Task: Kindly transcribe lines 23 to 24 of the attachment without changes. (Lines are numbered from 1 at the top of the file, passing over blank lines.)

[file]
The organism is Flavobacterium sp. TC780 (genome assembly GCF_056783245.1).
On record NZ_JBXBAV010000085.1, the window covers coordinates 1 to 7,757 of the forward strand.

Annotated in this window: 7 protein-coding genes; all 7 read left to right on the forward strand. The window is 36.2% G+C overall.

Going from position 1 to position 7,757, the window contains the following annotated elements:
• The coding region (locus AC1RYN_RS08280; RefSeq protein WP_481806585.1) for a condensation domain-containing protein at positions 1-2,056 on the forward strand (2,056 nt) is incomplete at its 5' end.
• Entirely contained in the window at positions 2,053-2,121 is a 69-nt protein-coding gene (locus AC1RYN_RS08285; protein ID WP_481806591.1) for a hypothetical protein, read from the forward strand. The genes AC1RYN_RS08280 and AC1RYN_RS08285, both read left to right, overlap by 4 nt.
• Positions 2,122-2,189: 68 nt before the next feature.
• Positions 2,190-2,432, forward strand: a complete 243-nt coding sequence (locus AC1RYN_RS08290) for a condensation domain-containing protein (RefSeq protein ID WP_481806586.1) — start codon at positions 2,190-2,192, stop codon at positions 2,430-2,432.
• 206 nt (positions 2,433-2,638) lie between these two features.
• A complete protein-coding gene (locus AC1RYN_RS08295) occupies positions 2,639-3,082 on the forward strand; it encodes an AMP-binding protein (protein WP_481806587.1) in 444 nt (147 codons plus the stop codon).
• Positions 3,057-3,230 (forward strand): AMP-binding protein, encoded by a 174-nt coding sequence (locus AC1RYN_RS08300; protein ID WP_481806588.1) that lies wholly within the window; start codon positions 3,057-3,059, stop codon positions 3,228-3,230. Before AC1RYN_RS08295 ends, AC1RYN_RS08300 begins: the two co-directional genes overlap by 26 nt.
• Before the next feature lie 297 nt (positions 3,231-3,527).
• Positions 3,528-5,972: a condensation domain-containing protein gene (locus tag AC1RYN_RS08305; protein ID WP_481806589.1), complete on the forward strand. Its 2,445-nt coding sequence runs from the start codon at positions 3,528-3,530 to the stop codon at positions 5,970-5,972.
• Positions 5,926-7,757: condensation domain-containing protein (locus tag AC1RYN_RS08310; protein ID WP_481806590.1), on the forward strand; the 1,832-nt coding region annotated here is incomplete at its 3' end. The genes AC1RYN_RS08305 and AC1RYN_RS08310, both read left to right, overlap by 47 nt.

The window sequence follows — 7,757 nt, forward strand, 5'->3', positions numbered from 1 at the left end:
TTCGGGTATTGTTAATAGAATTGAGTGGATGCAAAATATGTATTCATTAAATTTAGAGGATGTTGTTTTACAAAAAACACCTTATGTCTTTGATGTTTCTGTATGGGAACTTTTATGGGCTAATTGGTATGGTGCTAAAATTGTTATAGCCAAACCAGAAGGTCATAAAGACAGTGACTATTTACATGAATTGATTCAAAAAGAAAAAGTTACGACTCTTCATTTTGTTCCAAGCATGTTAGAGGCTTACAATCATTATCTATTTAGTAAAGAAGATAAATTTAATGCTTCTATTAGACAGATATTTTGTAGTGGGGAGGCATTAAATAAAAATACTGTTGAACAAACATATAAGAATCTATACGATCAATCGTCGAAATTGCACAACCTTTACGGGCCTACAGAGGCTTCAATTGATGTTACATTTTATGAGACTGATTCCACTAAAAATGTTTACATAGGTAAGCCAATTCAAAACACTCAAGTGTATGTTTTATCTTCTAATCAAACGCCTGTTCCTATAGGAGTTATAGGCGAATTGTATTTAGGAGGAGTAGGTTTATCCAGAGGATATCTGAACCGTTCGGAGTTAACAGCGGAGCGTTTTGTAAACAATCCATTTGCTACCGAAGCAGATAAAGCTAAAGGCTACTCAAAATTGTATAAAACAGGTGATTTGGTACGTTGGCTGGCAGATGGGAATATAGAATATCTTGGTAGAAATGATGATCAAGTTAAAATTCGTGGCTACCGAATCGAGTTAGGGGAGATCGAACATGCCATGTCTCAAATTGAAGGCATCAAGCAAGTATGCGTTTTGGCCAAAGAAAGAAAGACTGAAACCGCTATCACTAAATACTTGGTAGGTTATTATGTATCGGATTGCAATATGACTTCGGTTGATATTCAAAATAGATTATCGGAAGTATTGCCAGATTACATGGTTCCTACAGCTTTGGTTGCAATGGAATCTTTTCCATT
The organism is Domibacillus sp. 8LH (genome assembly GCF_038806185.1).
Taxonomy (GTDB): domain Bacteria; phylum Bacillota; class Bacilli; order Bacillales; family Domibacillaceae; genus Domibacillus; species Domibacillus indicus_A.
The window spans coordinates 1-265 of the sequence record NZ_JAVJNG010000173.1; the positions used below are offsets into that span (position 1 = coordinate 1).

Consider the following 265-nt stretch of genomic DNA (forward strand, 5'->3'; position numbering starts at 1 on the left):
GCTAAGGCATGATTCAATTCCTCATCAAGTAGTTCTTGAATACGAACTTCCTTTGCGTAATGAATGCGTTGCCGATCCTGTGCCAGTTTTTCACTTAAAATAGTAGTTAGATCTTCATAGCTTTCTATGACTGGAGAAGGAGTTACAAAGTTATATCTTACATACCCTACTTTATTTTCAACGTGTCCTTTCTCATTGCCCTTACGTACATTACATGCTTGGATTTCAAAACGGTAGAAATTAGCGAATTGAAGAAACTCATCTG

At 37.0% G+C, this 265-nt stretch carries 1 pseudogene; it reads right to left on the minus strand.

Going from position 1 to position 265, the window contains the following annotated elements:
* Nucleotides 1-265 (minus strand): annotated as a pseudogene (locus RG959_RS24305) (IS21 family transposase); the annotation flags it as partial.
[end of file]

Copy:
Going from position 1 to position 265, the window contains the following annotated elements:
* Nucleotides 1-265 (minus strand): annotated as a pseudogene (locus RG959_RS24305) (IS21 family transposase); the annotation flags it as partial.